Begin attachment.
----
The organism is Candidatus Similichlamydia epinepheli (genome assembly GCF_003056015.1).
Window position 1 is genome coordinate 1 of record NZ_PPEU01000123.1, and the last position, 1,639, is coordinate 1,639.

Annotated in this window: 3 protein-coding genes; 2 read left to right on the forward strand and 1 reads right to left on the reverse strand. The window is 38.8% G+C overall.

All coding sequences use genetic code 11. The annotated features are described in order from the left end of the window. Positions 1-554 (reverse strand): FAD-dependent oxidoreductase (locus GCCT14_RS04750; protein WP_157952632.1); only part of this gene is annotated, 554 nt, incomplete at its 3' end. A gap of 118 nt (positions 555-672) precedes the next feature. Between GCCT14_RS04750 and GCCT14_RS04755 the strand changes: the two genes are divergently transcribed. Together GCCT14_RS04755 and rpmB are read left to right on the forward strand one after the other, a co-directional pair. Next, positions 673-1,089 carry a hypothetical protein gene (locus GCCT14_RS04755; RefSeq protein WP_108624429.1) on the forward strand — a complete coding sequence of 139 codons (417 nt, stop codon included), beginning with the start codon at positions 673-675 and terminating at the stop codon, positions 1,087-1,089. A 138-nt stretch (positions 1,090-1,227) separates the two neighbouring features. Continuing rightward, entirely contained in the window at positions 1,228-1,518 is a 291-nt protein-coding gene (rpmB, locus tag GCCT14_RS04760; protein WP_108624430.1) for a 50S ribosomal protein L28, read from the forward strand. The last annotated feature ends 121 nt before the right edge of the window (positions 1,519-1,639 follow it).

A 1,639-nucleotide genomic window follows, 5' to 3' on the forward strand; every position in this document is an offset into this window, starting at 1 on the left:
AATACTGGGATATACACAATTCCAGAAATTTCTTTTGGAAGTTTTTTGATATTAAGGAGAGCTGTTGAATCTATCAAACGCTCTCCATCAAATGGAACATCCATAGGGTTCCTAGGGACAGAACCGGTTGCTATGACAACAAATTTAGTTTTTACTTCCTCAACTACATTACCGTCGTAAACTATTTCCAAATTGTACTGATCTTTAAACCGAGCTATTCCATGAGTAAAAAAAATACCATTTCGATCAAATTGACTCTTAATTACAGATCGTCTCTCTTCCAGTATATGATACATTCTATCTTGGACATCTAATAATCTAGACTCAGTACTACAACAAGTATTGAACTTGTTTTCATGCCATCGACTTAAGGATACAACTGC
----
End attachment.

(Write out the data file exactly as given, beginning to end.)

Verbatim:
The organism is Candidatus Similichlamydia epinepheli (genome assembly GCF_003056015.1).
Window position 1 is genome coordinate 1 of record NZ_PPEU01000123.1, and the last position, 1,639, is coordinate 1,639.

Annotated in this window: 3 protein-coding genes; 2 read left to right on the forward strand and 1 reads right to left on the reverse strand. The window is 38.8% G+C overall.

All coding sequences use genetic code 11. The annotated features are described in order from the left end of the window. Positions 1-554 (reverse strand): FAD-dependent oxidoreductase (locus GCCT14_RS04750; protein WP_157952632.1); only part of this gene is annotated, 554 nt, incomplete at its 3' end. A gap of 118 nt (positions 555-672) precedes the next feature. Between GCCT14_RS04750 and GCCT14_RS04755 the strand changes: the two genes are divergently transcribed. Together GCCT14_RS04755 and rpmB are read left to right on the forward strand one after the other, a co-directional pair. Next, positions 673-1,089 carry a hypothetical protein gene (locus GCCT14_RS04755; RefSeq protein WP_108624429.1) on the forward strand — a complete coding sequence of 139 codons (417 nt, stop codon included), beginning with the start codon at positions 673-675 and terminating at the stop codon, positions 1,087-1,089. A 138-nt stretch (positions 1,090-1,227) separates the two neighbouring features. Continuing rightward, entirely contained in the window at positions 1,228-1,518 is a 291-nt protein-coding gene (rpmB, locus tag GCCT14_RS04760; protein WP_108624430.1) for a 50S ribosomal protein L28, read from the forward strand. The last annotated feature ends 121 nt before the right edge of the window (positions 1,519-1,639 follow it).

A 1,639-nucleotide genomic window follows, 5' to 3' on the forward strand; every position in this document is an offset into this window, starting at 1 on the left:
AATACTGGGATATACACAATTCCAGAAATTTCTTTTGGAAGTTTTTTGATATTAAGGAGAGCTGTTGAATCTATCAAACGCTCTCCATCAAATGGAACATCCATAGGGTTCCTAGGGACAGAACCGGTTGCTATGACAACAAATTTAGTTTTTACTTCCTCAACTACATTACCGTCGTAAACTATTTCCAAATTGTACTGATCTTTAAACCGAGCTATTCCATGAGTAAAAAAAATACCATTTCGATCAAATTGACTCTTAATTACAGATCGTCTCTCTTCCAGTATATGATACATTCTATCTTGGACATCTAATAATCTAGACTCAGTACTACAACAAGTATTGAACTTGTTTTCATGCCATCGACTTAAGGATACAACTGC